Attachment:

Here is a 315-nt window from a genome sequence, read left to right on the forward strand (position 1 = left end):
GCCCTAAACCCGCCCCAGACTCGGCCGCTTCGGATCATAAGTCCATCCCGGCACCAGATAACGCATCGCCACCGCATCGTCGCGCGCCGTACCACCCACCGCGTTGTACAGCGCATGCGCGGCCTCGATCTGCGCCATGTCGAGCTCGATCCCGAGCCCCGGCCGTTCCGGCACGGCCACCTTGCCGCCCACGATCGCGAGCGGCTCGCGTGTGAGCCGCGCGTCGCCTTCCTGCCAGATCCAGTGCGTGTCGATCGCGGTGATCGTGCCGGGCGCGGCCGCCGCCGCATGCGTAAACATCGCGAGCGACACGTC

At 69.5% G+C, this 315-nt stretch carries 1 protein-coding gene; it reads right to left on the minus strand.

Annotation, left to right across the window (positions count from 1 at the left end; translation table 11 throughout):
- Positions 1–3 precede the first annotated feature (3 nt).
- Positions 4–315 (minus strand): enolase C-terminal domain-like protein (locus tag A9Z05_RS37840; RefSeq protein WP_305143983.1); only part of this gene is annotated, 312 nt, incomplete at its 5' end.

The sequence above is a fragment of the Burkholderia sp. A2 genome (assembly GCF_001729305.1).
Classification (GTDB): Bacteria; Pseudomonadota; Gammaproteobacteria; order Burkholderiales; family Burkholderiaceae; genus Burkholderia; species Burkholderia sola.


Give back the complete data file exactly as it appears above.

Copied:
Here is a 315-nt window from a genome sequence, read left to right on the forward strand (position 1 = left end):
GCCCTAAACCCGCCCCAGACTCGGCCGCTTCGGATCATAAGTCCATCCCGGCACCAGATAACGCATCGCCACCGCATCGTCGCGCGCCGTACCACCCACCGCGTTGTACAGCGCATGCGCGGCCTCGATCTGCGCCATGTCGAGCTCGATCCCGAGCCCCGGCCGTTCCGGCACGGCCACCTTGCCGCCCACGATCGCGAGCGGCTCGCGTGTGAGCCGCGCGTCGCCTTCCTGCCAGATCCAGTGCGTGTCGATCGCGGTGATCGTGCCGGGCGCGGCCGCCGCCGCATGCGTAAACATCGCGAGCGACACGTC

At 69.5% G+C, this 315-nt stretch carries 1 protein-coding gene; it reads right to left on the minus strand.

Annotation, left to right across the window (positions count from 1 at the left end; translation table 11 throughout):
- Positions 1–3 precede the first annotated feature (3 nt).
- Positions 4–315 (minus strand): enolase C-terminal domain-like protein (locus tag A9Z05_RS37840; RefSeq protein WP_305143983.1); only part of this gene is annotated, 312 nt, incomplete at its 5' end.

The sequence above is a fragment of the Burkholderia sp. A2 genome (assembly GCF_001729305.1).
Classification (GTDB): Bacteria; Pseudomonadota; Gammaproteobacteria; order Burkholderiales; family Burkholderiaceae; genus Burkholderia; species Burkholderia sola.